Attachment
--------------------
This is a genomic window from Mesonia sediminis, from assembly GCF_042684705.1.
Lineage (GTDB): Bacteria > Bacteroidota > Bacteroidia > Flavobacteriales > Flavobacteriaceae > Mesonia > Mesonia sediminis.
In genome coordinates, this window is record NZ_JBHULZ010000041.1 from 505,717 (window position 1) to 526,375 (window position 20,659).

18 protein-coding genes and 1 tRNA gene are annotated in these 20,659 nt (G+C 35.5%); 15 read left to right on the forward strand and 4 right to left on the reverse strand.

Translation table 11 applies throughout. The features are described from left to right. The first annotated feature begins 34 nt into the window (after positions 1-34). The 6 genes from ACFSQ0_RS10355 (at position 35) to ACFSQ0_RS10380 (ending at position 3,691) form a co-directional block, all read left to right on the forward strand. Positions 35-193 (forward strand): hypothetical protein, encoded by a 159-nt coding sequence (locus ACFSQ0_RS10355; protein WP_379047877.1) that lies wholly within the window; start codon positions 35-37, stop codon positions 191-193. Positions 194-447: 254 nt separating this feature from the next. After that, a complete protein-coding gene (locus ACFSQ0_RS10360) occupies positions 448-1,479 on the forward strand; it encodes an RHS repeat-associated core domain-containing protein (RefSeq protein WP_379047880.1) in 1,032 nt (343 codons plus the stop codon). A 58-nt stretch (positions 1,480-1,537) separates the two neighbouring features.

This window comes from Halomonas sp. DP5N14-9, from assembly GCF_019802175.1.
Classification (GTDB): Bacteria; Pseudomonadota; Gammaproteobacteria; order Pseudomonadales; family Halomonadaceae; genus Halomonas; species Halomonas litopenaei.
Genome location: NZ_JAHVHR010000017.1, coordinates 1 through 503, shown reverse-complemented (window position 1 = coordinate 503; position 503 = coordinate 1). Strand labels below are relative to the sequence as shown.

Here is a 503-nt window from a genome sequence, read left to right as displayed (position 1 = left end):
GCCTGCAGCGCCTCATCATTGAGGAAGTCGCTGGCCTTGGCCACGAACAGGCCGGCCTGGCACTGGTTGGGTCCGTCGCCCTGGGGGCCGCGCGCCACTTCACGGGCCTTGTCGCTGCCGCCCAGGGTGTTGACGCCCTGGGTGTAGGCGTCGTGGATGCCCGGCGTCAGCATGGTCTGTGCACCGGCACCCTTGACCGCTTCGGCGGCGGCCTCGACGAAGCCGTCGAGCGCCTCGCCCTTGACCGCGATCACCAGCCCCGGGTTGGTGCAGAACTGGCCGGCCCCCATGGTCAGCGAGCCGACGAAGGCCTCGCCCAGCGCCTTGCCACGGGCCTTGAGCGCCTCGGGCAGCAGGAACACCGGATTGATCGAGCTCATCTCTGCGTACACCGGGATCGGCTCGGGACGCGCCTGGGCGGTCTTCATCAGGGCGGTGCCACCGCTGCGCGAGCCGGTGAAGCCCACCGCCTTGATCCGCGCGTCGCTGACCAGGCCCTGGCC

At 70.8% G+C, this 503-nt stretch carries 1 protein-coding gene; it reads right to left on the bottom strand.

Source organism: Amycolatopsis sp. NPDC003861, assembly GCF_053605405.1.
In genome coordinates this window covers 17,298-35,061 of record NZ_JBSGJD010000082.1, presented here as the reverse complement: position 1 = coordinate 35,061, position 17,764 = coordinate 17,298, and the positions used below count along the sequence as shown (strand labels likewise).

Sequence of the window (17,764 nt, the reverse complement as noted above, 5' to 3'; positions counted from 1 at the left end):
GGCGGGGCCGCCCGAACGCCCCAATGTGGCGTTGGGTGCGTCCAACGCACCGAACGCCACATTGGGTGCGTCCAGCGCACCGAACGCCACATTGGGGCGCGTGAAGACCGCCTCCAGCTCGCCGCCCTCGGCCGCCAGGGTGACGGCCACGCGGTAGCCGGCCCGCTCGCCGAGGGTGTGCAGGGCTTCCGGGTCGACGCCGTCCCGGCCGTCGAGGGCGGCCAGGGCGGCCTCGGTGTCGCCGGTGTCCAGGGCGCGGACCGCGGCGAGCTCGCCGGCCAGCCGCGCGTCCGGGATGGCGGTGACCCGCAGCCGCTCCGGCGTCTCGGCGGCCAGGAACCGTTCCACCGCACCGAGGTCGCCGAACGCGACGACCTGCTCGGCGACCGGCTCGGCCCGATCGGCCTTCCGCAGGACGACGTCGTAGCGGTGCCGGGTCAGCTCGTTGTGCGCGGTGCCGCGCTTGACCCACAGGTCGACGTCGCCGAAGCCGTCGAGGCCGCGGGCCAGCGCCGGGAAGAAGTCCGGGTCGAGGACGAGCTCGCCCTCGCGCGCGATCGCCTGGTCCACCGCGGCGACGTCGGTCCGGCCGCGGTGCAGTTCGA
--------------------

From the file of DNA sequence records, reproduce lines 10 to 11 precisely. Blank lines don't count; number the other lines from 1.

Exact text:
GCCTGCAGCGCCTCATCATTGAGGAAGTCGCTGGCCTTGGCCACGAACAGGCCGGCCTGGCACTGGTTGGGTCCGTCGCCCTGGGGGCCGCGCGCCACTTCACGGGCCTTGTCGCTGCCGCCCAGGGTGTTGACGCCCTGGGTGTAGGCGTCGTGGATGCCCGGCGTCAGCATGGTCTGTGCACCGGCACCCTTGACCGCTTCGGCGGCGGCCTCGACGAAGCCGTCGAGCGCCTCGCCCTTGACCGCGATCACCAGCCCCGGGTTGGTGCAGAACTGGCCGGCCCCCATGGTCAGCGAGCCGACGAAGGCCTCGCCCAGCGCCTTGCCACGGGCCTTGAGCGCCTCGGGCAGCAGGAACACCGGATTGATCGAGCTCATCTCTGCGTACACCGGGATCGGCTCGGGACGCGCCTGGGCGGTCTTCATCAGGGCGGTGCCACCGCTGCGCGAGCCGGTGAAGCCCACCGCCTTGATCCGCGCGTCGCTGACCAGGCCCTGGCC

At 70.8% G+C, this 503-nt stretch carries 1 protein-coding gene; it reads right to left on the bottom strand.